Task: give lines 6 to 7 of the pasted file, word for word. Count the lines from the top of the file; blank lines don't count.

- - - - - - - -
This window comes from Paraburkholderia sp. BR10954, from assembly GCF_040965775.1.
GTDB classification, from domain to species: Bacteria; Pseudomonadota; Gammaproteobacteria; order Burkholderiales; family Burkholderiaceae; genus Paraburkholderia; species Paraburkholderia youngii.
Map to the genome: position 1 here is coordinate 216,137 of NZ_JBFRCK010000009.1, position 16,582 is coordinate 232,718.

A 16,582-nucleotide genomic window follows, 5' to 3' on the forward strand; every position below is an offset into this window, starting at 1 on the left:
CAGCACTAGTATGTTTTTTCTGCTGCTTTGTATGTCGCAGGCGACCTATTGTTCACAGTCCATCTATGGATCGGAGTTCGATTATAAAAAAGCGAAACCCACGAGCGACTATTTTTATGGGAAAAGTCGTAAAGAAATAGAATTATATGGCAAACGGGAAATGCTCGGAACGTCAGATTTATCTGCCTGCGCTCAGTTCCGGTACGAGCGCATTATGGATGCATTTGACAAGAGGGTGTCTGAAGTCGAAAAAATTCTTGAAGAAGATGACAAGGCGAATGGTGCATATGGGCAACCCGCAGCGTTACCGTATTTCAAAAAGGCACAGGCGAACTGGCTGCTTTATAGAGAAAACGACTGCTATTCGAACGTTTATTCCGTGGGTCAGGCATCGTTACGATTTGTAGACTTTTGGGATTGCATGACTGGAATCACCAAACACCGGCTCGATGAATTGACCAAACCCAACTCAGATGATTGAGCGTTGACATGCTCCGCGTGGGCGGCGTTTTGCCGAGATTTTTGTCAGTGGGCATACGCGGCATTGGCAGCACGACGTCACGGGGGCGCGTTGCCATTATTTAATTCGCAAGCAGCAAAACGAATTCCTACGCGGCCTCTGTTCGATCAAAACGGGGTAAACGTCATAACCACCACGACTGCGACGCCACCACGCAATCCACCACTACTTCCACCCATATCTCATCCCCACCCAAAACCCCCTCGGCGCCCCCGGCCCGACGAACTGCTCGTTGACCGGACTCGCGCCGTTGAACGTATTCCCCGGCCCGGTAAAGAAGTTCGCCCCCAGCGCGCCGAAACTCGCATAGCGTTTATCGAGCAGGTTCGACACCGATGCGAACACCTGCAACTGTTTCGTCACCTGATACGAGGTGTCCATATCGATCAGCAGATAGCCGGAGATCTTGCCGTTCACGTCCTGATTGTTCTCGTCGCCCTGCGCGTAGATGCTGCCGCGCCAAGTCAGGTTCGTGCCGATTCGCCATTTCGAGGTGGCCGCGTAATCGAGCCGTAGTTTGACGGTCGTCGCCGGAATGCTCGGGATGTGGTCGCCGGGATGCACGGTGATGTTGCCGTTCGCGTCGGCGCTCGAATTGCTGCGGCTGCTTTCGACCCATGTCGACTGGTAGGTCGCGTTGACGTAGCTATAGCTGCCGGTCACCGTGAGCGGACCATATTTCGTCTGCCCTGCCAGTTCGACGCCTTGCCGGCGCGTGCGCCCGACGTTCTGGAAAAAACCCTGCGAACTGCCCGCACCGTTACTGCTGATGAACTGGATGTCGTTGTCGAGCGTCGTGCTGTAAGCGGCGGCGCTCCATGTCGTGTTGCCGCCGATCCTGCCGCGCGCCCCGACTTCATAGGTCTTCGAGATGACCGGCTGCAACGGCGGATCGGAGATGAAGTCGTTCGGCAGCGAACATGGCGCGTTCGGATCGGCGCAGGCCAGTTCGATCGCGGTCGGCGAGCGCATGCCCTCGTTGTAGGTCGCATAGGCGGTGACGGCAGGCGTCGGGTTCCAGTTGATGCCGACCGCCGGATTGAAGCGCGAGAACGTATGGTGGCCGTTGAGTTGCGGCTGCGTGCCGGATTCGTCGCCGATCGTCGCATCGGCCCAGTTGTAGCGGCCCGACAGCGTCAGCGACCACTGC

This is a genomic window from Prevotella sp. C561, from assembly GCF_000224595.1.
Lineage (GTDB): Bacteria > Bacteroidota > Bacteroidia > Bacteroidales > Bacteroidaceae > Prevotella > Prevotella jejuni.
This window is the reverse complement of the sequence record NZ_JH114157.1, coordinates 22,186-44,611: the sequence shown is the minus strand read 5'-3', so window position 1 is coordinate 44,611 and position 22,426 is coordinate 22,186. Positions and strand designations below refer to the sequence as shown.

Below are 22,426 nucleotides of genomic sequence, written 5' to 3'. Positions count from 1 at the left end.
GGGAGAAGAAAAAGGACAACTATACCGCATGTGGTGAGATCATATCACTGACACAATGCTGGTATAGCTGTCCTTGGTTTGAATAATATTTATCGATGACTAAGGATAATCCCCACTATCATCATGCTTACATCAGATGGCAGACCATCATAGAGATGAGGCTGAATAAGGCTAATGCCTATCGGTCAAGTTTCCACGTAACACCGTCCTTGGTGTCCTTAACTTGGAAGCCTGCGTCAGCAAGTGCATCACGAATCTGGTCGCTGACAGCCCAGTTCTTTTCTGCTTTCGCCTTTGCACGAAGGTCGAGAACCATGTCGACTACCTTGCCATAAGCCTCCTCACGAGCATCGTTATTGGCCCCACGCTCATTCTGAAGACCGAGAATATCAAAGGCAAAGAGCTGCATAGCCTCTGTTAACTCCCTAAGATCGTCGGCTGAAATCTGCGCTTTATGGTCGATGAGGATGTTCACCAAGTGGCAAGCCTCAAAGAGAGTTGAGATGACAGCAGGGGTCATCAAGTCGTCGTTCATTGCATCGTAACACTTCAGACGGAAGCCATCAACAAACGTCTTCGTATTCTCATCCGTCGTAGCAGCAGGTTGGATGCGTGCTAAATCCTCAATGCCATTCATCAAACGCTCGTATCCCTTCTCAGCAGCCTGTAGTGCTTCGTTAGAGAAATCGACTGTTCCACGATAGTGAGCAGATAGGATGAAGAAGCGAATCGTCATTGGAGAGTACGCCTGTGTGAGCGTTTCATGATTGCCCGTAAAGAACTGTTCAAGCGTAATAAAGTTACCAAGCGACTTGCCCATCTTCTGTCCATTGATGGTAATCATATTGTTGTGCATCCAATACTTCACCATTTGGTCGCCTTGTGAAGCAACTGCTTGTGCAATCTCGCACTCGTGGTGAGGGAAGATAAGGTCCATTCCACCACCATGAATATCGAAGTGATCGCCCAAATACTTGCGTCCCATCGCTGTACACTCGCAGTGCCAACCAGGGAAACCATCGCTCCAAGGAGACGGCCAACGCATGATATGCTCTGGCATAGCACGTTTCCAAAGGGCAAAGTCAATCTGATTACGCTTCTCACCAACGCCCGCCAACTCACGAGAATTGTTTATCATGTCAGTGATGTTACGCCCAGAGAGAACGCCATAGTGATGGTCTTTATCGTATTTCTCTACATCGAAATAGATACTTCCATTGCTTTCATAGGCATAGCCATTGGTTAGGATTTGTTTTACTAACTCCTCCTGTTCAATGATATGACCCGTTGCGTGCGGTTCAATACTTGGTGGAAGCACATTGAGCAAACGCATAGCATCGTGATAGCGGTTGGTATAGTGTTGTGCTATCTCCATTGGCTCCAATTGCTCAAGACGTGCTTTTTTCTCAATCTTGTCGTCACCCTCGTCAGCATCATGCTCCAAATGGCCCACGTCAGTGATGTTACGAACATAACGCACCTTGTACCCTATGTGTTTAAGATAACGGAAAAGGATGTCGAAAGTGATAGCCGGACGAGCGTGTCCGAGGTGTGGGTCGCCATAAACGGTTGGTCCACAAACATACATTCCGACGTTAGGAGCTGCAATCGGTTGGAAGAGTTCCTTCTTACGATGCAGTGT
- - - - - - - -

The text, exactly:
This is a genomic window from Prevotella sp. C561, from assembly GCF_000224595.1.
Lineage (GTDB): Bacteria > Bacteroidota > Bacteroidia > Bacteroidales > Bacteroidaceae > Prevotella > Prevotella jejuni.